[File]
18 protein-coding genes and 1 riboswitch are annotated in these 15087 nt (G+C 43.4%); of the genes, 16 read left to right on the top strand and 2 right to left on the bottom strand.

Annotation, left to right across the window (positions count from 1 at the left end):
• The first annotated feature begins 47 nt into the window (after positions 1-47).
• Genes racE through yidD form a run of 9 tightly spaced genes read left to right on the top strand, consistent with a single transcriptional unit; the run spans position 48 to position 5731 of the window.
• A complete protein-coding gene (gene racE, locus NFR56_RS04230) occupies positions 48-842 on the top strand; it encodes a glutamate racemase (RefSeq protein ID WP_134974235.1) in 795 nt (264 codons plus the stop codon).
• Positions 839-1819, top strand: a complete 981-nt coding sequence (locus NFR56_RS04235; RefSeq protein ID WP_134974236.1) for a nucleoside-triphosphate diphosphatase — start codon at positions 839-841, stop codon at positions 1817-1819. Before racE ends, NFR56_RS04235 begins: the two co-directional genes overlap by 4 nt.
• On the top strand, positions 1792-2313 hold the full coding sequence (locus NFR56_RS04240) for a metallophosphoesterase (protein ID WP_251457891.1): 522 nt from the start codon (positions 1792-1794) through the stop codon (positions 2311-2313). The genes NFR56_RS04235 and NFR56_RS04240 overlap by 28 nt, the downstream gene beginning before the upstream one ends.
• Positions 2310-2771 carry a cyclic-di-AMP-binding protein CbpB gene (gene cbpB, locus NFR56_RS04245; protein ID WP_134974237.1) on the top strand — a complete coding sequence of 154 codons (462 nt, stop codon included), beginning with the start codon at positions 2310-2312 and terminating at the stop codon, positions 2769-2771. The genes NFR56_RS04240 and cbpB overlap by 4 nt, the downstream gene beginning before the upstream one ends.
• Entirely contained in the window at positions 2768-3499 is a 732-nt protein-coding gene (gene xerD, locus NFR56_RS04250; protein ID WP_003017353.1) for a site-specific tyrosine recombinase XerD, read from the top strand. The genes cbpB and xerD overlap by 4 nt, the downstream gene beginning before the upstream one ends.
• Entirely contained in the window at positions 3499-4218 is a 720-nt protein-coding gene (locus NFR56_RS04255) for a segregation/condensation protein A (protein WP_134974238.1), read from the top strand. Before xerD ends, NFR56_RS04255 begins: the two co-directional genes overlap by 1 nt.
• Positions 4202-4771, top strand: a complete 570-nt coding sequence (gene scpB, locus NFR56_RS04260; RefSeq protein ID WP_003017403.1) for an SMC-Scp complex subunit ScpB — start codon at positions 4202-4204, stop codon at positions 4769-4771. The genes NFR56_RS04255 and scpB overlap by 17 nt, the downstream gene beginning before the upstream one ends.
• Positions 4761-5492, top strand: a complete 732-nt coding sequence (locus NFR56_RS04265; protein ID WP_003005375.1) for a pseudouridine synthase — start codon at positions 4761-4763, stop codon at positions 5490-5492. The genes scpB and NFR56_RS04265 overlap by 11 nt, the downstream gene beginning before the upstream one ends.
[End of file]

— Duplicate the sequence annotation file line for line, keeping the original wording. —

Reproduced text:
18 protein-coding genes and 1 riboswitch are annotated in these 15087 nt (G+C 43.4%); of the genes, 16 read left to right on the top strand and 2 right to left on the bottom strand.

Annotation, left to right across the window (positions count from 1 at the left end):
• The first annotated feature begins 47 nt into the window (after positions 1-47).
• Genes racE through yidD form a run of 9 tightly spaced genes read left to right on the top strand, consistent with a single transcriptional unit; the run spans position 48 to position 5731 of the window.
• A complete protein-coding gene (gene racE, locus NFR56_RS04230) occupies positions 48-842 on the top strand; it encodes a glutamate racemase (RefSeq protein ID WP_134974235.1) in 795 nt (264 codons plus the stop codon).
• Positions 839-1819, top strand: a complete 981-nt coding sequence (locus NFR56_RS04235; RefSeq protein ID WP_134974236.1) for a nucleoside-triphosphate diphosphatase — start codon at positions 839-841, stop codon at positions 1817-1819. Before racE ends, NFR56_RS04235 begins: the two co-directional genes overlap by 4 nt.
• On the top strand, positions 1792-2313 hold the full coding sequence (locus NFR56_RS04240) for a metallophosphoesterase (protein ID WP_251457891.1): 522 nt from the start codon (positions 1792-1794) through the stop codon (positions 2311-2313). The genes NFR56_RS04235 and NFR56_RS04240 overlap by 28 nt, the downstream gene beginning before the upstream one ends.
• Positions 2310-2771 carry a cyclic-di-AMP-binding protein CbpB gene (gene cbpB, locus NFR56_RS04245; protein ID WP_134974237.1) on the top strand — a complete coding sequence of 154 codons (462 nt, stop codon included), beginning with the start codon at positions 2310-2312 and terminating at the stop codon, positions 2769-2771. The genes NFR56_RS04240 and cbpB overlap by 4 nt, the downstream gene beginning before the upstream one ends.
• Entirely contained in the window at positions 2768-3499 is a 732-nt protein-coding gene (gene xerD, locus NFR56_RS04250; protein ID WP_003017353.1) for a site-specific tyrosine recombinase XerD, read from the top strand. The genes cbpB and xerD overlap by 4 nt, the downstream gene beginning before the upstream one ends.
• Entirely contained in the window at positions 3499-4218 is a 720-nt protein-coding gene (locus NFR56_RS04255) for a segregation/condensation protein A (protein WP_134974238.1), read from the top strand. Before xerD ends, NFR56_RS04255 begins: the two co-directional genes overlap by 1 nt.
• Positions 4202-4771, top strand: a complete 570-nt coding sequence (gene scpB, locus NFR56_RS04260; RefSeq protein ID WP_003017403.1) for an SMC-Scp complex subunit ScpB — start codon at positions 4202-4204, stop codon at positions 4769-4771. The genes NFR56_RS04255 and scpB overlap by 17 nt, the downstream gene beginning before the upstream one ends.
• Positions 4761-5492, top strand: a complete 732-nt coding sequence (locus NFR56_RS04265; protein ID WP_003005375.1) for a pseudouridine synthase — start codon at positions 4761-4763, stop codon at positions 5490-5492. The genes scpB and NFR56_RS04265 overlap by 11 nt, the downstream gene beginning before the upstream one ends.